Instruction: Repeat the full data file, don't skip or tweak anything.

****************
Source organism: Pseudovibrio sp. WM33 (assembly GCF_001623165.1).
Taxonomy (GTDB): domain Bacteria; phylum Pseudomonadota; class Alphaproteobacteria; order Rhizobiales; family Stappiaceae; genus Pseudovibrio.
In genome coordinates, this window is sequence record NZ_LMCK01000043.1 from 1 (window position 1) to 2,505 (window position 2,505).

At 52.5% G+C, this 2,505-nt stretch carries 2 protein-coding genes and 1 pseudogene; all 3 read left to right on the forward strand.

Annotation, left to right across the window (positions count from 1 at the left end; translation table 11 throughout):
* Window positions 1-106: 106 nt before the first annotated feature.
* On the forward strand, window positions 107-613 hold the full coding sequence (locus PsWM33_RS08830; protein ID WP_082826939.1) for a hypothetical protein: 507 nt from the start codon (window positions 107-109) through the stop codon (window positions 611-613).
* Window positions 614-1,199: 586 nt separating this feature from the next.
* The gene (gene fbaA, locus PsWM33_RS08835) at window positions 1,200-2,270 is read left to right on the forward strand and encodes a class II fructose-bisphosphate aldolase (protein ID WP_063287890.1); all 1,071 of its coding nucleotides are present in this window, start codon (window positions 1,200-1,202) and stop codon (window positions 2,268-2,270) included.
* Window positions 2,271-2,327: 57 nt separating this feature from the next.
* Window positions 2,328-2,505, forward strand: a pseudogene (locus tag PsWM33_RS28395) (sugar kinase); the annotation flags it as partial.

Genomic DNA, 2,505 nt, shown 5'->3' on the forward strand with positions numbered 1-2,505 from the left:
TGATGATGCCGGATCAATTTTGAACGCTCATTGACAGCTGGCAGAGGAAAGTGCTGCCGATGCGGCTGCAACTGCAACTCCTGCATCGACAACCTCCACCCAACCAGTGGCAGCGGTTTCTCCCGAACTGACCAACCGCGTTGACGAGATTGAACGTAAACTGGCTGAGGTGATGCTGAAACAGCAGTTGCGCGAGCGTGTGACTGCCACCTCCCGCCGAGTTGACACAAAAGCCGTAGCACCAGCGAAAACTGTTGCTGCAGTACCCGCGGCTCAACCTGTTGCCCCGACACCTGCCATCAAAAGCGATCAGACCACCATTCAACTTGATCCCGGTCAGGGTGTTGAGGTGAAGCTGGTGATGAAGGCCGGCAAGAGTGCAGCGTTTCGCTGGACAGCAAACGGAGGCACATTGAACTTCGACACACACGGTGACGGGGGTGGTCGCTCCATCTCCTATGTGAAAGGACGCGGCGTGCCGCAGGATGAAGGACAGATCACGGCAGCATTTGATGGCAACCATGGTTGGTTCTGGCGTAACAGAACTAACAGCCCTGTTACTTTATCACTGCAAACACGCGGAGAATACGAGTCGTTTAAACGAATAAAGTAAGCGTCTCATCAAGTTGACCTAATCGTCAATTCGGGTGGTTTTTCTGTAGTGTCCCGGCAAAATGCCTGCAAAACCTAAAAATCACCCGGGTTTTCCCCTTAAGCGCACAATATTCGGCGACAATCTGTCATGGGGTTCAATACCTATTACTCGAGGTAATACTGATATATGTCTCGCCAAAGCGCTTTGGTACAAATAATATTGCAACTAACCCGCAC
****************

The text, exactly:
Source organism: Pseudovibrio sp. WM33 (assembly GCF_001623165.1).
Taxonomy (GTDB): domain Bacteria; phylum Pseudomonadota; class Alphaproteobacteria; order Rhizobiales; family Stappiaceae; genus Pseudovibrio.
In genome coordinates, this window is sequence record NZ_LMCK01000043.1 from 1 (window position 1) to 2,505 (window position 2,505).

At 52.5% G+C, this 2,505-nt stretch carries 2 protein-coding genes and 1 pseudogene; all 3 read left to right on the forward strand.

Annotation, left to right across the window (positions count from 1 at the left end; translation table 11 throughout):
* Window positions 1-106: 106 nt before the first annotated feature.
* On the forward strand, window positions 107-613 hold the full coding sequence (locus PsWM33_RS08830; protein ID WP_082826939.1) for a hypothetical protein: 507 nt from the start codon (window positions 107-109) through the stop codon (window positions 611-613).
* Window positions 614-1,199: 586 nt separating this feature from the next.
* The gene (gene fbaA, locus PsWM33_RS08835) at window positions 1,200-2,270 is read left to right on the forward strand and encodes a class II fructose-bisphosphate aldolase (protein ID WP_063287890.1); all 1,071 of its coding nucleotides are present in this window, start codon (window positions 1,200-1,202) and stop codon (window positions 2,268-2,270) included.
* Window positions 2,271-2,327: 57 nt separating this feature from the next.
* Window positions 2,328-2,505, forward strand: a pseudogene (locus tag PsWM33_RS28395) (sugar kinase); the annotation flags it as partial.

Genomic DNA, 2,505 nt, shown 5'->3' on the forward strand with positions numbered 1-2,505 from the left:
TGATGATGCCGGATCAATTTTGAACGCTCATTGACAGCTGGCAGAGGAAAGTGCTGCCGATGCGGCTGCAACTGCAACTCCTGCATCGACAACCTCCACCCAACCAGTGGCAGCGGTTTCTCCCGAACTGACCAACCGCGTTGACGAGATTGAACGTAAACTGGCTGAGGTGATGCTGAAACAGCAGTTGCGCGAGCGTGTGACTGCCACCTCCCGCCGAGTTGACACAAAAGCCGTAGCACCAGCGAAAACTGTTGCTGCAGTACCCGCGGCTCAACCTGTTGCCCCGACACCTGCCATCAAAAGCGATCAGACCACCATTCAACTTGATCCCGGTCAGGGTGTTGAGGTGAAGCTGGTGATGAAGGCCGGCAAGAGTGCAGCGTTTCGCTGGACAGCAAACGGAGGCACATTGAACTTCGACACACACGGTGACGGGGGTGGTCGCTCCATCTCCTATGTGAAAGGACGCGGCGTGCCGCAGGATGAAGGACAGATCACGGCAGCATTTGATGGCAACCATGGTTGGTTCTGGCGTAACAGAACTAACAGCCCTGTTACTTTATCACTGCAAACACGCGGAGAATACGAGTCGTTTAAACGAATAAAGTAAGCGTCTCATCAAGTTGACCTAATCGTCAATTCGGGTGGTTTTTCTGTAGTGTCCCGGCAAAATGCCTGCAAAACCTAAAAATCACCCGGGTTTTCCCCTTAAGCGCACAATATTCGGCGACAATCTGTCATGGGGTTCAATACCTATTACTCGAGGTAATACTGATATATGTCTCGCCAAAGCGCTTTGGTACAAATAATATTGCAACTAACCCGCAC